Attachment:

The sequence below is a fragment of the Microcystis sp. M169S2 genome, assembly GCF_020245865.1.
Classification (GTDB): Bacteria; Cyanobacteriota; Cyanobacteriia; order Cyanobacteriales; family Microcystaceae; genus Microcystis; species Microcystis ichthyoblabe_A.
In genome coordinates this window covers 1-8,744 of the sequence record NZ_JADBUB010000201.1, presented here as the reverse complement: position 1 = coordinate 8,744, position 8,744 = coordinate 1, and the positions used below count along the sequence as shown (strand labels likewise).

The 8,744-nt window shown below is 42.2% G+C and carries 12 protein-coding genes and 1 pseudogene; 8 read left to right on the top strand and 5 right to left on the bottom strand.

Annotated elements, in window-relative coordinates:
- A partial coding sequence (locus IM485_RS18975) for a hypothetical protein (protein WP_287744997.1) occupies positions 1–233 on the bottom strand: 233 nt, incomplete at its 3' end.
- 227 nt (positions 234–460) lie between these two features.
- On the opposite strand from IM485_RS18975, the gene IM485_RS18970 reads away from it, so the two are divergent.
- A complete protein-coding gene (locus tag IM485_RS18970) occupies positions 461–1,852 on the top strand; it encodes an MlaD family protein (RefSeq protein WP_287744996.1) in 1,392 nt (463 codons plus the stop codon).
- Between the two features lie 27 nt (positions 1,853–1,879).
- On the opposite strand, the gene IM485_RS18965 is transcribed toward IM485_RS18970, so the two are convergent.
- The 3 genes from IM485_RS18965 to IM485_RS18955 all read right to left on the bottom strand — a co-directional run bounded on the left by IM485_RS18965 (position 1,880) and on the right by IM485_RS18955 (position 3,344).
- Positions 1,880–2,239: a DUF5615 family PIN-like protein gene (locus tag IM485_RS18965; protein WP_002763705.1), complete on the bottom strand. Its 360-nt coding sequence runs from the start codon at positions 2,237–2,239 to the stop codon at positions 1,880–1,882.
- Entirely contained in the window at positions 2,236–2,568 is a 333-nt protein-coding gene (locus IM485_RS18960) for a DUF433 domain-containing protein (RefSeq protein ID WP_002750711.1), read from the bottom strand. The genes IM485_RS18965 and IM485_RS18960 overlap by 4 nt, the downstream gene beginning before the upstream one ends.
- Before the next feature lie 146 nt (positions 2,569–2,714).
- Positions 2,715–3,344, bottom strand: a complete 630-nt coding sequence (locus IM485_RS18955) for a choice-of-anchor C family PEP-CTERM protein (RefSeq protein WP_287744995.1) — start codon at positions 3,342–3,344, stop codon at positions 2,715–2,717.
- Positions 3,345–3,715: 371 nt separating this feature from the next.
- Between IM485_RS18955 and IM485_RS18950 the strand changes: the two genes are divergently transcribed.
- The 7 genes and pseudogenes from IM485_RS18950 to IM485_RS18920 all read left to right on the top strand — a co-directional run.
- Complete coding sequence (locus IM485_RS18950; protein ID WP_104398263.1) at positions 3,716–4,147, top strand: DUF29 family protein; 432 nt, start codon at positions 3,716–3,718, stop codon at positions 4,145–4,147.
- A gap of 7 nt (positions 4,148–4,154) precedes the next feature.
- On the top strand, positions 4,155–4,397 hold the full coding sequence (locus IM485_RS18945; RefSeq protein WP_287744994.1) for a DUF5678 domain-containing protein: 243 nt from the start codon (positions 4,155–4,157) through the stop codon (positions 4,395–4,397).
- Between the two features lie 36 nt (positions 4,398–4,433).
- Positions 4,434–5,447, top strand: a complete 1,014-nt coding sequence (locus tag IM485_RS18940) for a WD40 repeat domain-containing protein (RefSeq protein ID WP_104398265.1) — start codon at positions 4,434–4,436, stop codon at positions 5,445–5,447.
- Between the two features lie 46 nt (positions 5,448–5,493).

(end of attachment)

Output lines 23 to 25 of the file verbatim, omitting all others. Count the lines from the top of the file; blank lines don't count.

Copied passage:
- Between the two features lie 36 nt (positions 4,398–4,433).
- Positions 4,434–5,447, top strand: a complete 1,014-nt coding sequence (locus tag IM485_RS18940) for a WD40 repeat domain-containing protein (RefSeq protein ID WP_104398265.1) — start codon at positions 4,434–4,436, stop codon at positions 5,445–5,447.
- Between the two features lie 46 nt (positions 5,448–5,493).